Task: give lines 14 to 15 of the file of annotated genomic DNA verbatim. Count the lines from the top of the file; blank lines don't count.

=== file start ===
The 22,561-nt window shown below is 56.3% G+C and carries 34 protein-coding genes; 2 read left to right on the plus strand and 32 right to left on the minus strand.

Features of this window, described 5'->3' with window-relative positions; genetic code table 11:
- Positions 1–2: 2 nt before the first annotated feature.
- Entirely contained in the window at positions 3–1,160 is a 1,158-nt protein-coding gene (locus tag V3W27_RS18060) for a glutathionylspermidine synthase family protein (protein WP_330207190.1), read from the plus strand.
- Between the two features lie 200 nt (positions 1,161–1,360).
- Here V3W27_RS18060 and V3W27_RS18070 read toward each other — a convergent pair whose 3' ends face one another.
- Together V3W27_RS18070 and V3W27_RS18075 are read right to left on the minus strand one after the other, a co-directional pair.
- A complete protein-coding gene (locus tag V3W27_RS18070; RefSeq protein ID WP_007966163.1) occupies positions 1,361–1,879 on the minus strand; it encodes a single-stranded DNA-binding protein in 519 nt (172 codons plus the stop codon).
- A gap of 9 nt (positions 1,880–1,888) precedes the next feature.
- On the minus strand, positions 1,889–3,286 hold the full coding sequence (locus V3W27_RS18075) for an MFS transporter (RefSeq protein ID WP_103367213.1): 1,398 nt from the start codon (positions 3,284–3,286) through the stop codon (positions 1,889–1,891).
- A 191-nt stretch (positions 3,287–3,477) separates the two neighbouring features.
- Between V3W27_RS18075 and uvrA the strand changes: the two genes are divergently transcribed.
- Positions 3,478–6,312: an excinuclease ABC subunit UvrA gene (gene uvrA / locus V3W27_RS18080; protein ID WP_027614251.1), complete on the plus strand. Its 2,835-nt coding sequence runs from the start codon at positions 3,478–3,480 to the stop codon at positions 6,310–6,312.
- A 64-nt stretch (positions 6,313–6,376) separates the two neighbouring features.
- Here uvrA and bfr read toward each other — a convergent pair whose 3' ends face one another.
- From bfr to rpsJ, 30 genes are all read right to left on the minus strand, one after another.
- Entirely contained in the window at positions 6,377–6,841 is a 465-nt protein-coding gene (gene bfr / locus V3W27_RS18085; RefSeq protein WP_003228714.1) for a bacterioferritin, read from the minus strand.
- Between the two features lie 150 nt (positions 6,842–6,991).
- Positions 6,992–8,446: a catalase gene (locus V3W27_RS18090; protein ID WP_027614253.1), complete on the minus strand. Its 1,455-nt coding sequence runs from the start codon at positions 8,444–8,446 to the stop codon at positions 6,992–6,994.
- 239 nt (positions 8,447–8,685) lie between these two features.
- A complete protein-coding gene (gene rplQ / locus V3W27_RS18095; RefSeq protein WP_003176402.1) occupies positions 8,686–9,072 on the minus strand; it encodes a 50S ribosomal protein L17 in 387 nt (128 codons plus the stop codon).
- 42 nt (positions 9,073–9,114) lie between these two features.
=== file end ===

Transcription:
- A 64-nt stretch (positions 6,313–6,376) separates the two neighbouring features.
- Here uvrA and bfr read toward each other — a convergent pair whose 3' ends face one another.